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Old 05-09-2007, 03:28 PM
 
Location: Monterey Bay, California -- watching the sea lions, whales and otters! :D
1,906 posts, read 6,125,417 times
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I was one of those who got into a 5-year ARM and now I have to refi. It really doesn't need to be done until next February (2008), however, I am going through the process now and don't know if I should hold off or not.

I was pretty dismayed to see the total of "Initial Fees, commissions, costs and expenses" coming out to $8,469! Whoa, didn't expect that.

The loan amount is a combination of things: 1) first mortage: $196,00; 2) equity loan (for new septic) of $23,000; 3) and Student loan/payoff debt of $16,300, which according to the broker will give me a new mortgage of $245,000. The 7/1 ARM is because I plan to move by the end of it, as I do not think I can manage the upkeep on the house seven years from now on my own (way too much property, two buildings, trees, and just too much work for me alone and by then my daughter will be through college), and I will be able to retire and also get Social Security.

Is 5.875% standard now, or should I wait another 6 months -- do you think rates will go down?? (I realize it's hard to speculate, but your feeling on it.)

Obviously, I'm not listing everything, but it gives a general ballpark figure. My credit score is 804.

Any feedback is appreciated, as I am still a novice at this, I don't even know the right questions to ask, and I am a single woman in California. Thanks!
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Old 05-09-2007, 05:07 PM
 
Location: NW Atlanta
1,372 posts, read 4,756,548 times
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Quote:
Originally Posted by Wisteria View Post
I was one of those who got into a 5-year ARM and now I have to refi. It really doesn't need to be done until next February (2008), however, I am going through the process now and don't know if I should hold off or not.

I was pretty dismayed to see the total of "Initial Fees, commissions, costs and expenses" coming out to $8,469! Whoa, didn't expect that.

The loan amount is a combination of things: 1) first mortage: $196,00; 2) equity loan (for new septic) of $23,000; 3) and Student loan/payoff debt of $16,300, which according to the broker will give me a new mortgage of $245,000. The 7/1 ARM is because I plan to move by the end of it, as I do not think I can manage the upkeep on the house seven years from now on my own (way too much property, two buildings, trees, and just too much work for me alone and by then my daughter will be through college), and I will be able to retire and also get Social Security.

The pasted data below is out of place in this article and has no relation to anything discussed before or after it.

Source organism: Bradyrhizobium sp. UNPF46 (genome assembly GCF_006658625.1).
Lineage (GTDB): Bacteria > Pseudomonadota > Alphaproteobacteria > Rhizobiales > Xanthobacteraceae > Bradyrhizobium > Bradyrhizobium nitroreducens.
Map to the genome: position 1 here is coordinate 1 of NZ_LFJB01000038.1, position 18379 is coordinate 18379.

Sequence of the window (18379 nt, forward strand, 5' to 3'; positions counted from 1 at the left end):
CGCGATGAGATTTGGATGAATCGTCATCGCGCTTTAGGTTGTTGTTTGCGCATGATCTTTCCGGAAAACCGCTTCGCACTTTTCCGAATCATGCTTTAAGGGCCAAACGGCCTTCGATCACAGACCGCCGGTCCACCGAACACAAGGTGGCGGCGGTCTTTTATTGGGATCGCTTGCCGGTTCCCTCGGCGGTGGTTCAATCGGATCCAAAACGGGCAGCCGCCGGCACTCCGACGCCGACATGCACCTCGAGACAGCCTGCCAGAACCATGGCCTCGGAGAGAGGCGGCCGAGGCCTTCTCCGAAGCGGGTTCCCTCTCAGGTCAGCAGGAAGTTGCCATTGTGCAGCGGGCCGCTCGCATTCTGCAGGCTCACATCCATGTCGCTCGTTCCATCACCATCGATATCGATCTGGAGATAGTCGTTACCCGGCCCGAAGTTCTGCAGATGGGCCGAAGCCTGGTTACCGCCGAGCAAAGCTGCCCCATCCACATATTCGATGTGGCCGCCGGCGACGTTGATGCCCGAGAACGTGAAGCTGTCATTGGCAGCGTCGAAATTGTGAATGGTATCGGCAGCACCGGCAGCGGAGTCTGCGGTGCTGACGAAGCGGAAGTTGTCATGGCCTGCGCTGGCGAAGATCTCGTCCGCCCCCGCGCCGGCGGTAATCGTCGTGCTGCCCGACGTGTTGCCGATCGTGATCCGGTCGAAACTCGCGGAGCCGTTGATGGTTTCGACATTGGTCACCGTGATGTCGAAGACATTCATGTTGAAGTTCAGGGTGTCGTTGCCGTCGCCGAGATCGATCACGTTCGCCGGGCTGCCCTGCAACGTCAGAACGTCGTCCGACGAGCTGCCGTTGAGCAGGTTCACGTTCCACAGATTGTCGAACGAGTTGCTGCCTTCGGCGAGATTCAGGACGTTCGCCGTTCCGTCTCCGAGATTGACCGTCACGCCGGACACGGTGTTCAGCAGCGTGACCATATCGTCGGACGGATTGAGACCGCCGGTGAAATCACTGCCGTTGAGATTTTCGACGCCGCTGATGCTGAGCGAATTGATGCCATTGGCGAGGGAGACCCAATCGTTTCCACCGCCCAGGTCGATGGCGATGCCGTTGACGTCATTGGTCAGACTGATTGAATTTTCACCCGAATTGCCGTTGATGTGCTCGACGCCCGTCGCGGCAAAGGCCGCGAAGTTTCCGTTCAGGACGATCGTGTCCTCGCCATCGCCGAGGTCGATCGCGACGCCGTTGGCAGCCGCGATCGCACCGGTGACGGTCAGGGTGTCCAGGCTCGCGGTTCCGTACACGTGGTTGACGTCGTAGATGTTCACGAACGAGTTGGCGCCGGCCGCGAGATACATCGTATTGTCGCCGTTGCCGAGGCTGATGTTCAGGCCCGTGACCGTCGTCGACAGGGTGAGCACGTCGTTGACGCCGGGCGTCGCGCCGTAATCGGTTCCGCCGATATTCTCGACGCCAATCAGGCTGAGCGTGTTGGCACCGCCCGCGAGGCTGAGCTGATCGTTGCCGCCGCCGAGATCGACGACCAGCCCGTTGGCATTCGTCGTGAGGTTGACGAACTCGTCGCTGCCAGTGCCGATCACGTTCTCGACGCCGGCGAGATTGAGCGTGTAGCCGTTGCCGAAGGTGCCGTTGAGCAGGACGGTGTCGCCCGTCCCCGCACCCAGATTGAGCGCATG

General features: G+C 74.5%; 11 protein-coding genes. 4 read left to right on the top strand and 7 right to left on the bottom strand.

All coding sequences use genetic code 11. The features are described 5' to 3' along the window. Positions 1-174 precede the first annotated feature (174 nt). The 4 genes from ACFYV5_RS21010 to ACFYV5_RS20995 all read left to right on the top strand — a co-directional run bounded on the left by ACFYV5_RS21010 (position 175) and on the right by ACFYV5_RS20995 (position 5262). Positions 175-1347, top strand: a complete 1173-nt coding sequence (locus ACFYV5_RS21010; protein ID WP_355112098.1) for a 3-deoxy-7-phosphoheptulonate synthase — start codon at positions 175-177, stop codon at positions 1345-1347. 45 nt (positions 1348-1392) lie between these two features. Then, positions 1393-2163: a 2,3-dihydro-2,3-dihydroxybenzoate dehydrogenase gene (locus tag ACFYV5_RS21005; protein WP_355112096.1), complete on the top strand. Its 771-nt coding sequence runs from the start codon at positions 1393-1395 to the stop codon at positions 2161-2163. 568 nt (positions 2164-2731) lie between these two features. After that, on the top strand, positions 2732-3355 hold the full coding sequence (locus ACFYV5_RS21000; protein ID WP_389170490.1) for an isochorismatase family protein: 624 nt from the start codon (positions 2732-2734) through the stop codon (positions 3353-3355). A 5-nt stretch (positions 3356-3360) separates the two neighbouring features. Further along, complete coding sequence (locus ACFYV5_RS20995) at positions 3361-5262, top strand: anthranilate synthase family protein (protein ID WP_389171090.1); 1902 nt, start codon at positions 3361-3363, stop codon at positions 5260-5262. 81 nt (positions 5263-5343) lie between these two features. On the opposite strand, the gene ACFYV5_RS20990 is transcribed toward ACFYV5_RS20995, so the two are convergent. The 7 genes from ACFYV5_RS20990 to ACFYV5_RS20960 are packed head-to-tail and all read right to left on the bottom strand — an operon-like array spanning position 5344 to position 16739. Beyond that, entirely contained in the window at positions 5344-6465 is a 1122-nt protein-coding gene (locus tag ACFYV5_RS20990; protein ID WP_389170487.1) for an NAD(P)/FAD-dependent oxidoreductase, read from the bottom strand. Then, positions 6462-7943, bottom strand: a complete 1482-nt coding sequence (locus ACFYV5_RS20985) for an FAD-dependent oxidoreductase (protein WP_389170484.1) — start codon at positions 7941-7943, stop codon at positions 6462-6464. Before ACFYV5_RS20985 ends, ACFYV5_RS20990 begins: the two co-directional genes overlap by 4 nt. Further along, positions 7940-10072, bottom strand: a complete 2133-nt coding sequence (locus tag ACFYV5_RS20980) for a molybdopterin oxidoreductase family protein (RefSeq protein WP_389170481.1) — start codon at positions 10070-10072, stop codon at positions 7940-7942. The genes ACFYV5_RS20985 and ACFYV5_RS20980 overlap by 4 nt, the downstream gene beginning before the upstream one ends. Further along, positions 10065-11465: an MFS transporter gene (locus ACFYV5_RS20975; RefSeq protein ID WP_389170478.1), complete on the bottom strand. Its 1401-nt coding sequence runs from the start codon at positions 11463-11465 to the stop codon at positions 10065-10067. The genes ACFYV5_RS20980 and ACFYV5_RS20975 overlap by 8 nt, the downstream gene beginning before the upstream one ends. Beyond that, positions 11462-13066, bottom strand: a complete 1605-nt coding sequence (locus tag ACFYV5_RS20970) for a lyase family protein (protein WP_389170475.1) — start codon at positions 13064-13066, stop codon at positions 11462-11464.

Is 5.875% standard now, or should I wait another 6 months -- do you think rates will go down?? (I realize it's hard to speculate, but your feeling on it.)

Obviously, I'm not listing everything, but it gives a general ballpark figure. My credit score is 804.

Any feedback is appreciated, as I am still a novice at this, I don't even know the right questions to ask, and I am a single woman in California. Thanks!
wisteria I don't think it wise to go for an ARM especially with your credit score. I wish mine were near as good
You can get a fixed rate mortgage it may be a little higher right now but do you fully understand what a 7/1 ARM is??

it means during the life of your mortgage that your interest rate can go up or down up to 7% but not more than 1% each year 7/1

so in 7 yrs from now in all likelyhood you COULD be paying on a mortgage at 12.85% WOW Honey is that what you were looking for???

Please go for a fixed rate loan
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Old 05-09-2007, 05:26 PM
 
Location: NW Las Vegas - Lone Mountain
15,756 posts, read 32,491,985 times
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Quote:
Originally Posted by dncngrl1964 View Post
wisteria I don't think it wise to go for an ARM especially with your credit score. I wish mine were near as good